A preholiday raid by… detectives… once again smacks of racial prejudice on part of the law enforcers… [The] Downbeat is the favorite hangout for the be-bop fans and is the only downtown spot which never has discriminated against Negro patronage. In fact, crowds here have been interracial in character, attracting everybody from the intelligentsia to the rabid be-bop fan.
Nat Segall, former owner of the Downbeat who originally established the room, gave it up a year ago rather than give in to certain political powers who urged he adopt a segregation policy for the room. When he refused to give in, Segall, a former musician now in the booking business, was pestered by police raids and finally sold out.
Charges of underage drinkers at the Downbeat, basis for the raid, is a weak one when you see the patronage of purity-white places… you’ll find teenagers any night of the week in practically every night club in town.
Police harassment put the legendary club out of business. Philadelphia police and federal narcotics agents hounded Billie Holiday. Indeed, Lady Day was the first casualty of the War on Drugs.
On Nov. 17, 1955, Ray Charles and his entire band were arrested on drug charges. Although the charges were later dropped, Brother Ray vowed never again to perform in Philadelphia.
Sixty years later, there are echoes of Brother Ray’s concern about the climate for musicians. As currently written, the police department would maintain a registry of performers. Musicians are posting on social media that if Squilla’s bill passes, they will skip Philly.
Heard enough? Then take note and join the protest against Bill No. 160016 at City Hall on Thursday, Feb. 4 at 9 a.m. For more information, visit March for Musicians Against Bill #160016 on Facebook.
Don’t let Squilla stop the music.
UPDATE: Councilman Mark Squilla’s bill struck a sour note. At a hastily-arranged meeting with music industry leaders, Squilla said:
There’s a distrust between some performers and the government, a feeling of “big brother watching you.” That was not my intent.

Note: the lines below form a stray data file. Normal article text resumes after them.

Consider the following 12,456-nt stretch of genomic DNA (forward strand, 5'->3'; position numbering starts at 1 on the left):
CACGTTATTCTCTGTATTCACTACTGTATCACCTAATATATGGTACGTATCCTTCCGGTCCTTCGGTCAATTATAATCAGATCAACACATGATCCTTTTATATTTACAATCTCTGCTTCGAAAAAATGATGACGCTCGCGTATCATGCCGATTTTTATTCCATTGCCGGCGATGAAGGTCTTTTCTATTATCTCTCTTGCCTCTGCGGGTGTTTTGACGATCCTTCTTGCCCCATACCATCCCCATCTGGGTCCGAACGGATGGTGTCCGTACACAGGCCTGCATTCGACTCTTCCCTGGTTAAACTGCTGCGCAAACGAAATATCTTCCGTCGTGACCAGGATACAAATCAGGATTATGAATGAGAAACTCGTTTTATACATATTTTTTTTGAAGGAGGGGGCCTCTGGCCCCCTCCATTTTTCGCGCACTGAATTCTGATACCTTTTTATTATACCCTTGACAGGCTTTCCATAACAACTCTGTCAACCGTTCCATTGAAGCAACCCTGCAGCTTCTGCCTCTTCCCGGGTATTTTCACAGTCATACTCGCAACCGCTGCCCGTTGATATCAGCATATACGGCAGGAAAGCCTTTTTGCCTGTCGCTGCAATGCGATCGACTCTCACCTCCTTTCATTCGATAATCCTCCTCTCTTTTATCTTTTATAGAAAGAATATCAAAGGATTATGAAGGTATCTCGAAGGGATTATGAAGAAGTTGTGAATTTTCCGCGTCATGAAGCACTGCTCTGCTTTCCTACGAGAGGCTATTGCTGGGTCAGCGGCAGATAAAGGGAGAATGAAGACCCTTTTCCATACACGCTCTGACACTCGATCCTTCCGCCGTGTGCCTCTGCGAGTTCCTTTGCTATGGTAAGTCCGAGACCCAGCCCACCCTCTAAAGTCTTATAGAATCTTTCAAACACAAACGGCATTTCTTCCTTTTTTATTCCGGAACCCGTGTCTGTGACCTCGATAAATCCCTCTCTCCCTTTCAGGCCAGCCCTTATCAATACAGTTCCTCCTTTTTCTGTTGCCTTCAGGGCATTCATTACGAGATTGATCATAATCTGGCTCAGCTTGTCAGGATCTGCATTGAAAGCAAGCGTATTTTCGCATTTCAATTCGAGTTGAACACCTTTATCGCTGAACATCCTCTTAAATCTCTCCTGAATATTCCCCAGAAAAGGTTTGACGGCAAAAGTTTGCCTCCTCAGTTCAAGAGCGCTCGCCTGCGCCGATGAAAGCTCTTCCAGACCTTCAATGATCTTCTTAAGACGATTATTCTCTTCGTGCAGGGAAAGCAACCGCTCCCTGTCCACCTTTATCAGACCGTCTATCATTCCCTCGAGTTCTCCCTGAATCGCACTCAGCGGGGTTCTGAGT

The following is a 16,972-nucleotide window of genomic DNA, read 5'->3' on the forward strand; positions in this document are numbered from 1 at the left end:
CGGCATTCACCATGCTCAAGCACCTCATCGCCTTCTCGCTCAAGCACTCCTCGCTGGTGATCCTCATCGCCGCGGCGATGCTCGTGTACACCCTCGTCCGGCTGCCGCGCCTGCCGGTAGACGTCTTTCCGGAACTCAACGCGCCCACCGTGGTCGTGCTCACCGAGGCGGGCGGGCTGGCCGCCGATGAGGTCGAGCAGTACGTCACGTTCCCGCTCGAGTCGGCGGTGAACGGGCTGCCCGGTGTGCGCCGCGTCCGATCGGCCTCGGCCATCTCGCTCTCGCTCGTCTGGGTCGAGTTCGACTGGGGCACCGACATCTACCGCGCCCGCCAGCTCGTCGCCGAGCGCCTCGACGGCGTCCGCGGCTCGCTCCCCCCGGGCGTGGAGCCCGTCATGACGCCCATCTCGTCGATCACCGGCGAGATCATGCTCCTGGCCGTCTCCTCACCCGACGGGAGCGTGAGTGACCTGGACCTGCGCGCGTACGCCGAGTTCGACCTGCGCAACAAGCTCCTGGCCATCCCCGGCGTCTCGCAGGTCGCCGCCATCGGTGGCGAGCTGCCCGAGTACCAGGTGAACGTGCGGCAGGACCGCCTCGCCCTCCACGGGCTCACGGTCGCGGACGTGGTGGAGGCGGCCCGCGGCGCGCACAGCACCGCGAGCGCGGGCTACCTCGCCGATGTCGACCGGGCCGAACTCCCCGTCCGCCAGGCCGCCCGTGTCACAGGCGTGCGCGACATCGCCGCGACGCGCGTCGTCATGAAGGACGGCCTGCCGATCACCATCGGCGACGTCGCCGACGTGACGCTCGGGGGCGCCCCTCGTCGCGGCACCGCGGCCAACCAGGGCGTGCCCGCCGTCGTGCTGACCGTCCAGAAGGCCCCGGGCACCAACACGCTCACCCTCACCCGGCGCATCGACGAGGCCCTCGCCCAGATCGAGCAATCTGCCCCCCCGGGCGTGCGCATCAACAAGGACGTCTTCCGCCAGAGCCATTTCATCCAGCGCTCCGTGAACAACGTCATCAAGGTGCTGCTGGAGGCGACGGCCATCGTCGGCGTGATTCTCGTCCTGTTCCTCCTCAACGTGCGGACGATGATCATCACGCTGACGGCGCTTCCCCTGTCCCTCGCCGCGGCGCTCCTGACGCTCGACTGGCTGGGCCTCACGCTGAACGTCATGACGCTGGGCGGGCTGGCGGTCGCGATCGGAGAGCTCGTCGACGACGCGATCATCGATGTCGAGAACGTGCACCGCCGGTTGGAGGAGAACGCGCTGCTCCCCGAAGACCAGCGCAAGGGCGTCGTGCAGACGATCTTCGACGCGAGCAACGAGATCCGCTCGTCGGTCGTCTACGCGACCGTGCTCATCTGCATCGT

In the wake of the social media backlash, Squilla will “withdraw the bill and start over from scratch.” Strike up the band and let the music play.
Over the weekend, I attended a conference organized by the Black Radical Organizing Collective.
While I tend to fall center-right on the political spectrum, I’m sick and tired of all this bull that’s doing down.
The conference featured a who’s who of black radicals, including Rev. Jeremiah Wright, Patrice Armstead, Cornel West, Anthony Monteiro, Angela Davis, Pam Africa and Charlene Carruthers. While they all dropped knowledge, West’s remarks particularly resonated with me. He observed that gospel, blues, jazz and rhythm-and-blues are rooted in our spiritual striving.
West excoriated the black “misleadership class.” He said comparing today's leaders to leaders of the 1960s is akin to comparing Kenny G to John Coltrane.
The misleadership is in stark relief in Philadelphia where we have the spectacle of an elections chief who doesn’t show up for work and doesn’t vote.
Anthony Clark said he exercised his right not to vote. Philly’s black leaders have maintained a deafening silence about this buffoon who dishonors the sacrifices of the civil rights leaders and foot soldiers who fought for the right to vote.
West and other speakers noted that our struggle for social justice is endless. Indeed, the first black political convention was held in 1831.
So we have been at it for a long time. But in the words of one of my favorite gospel songs, “I don’t feel no ways tired.” The struggle continues.
Angela Davis spoke at Saturday’s People’s Assembly. She concluded her remarks with a call to action: Wake up, everybody!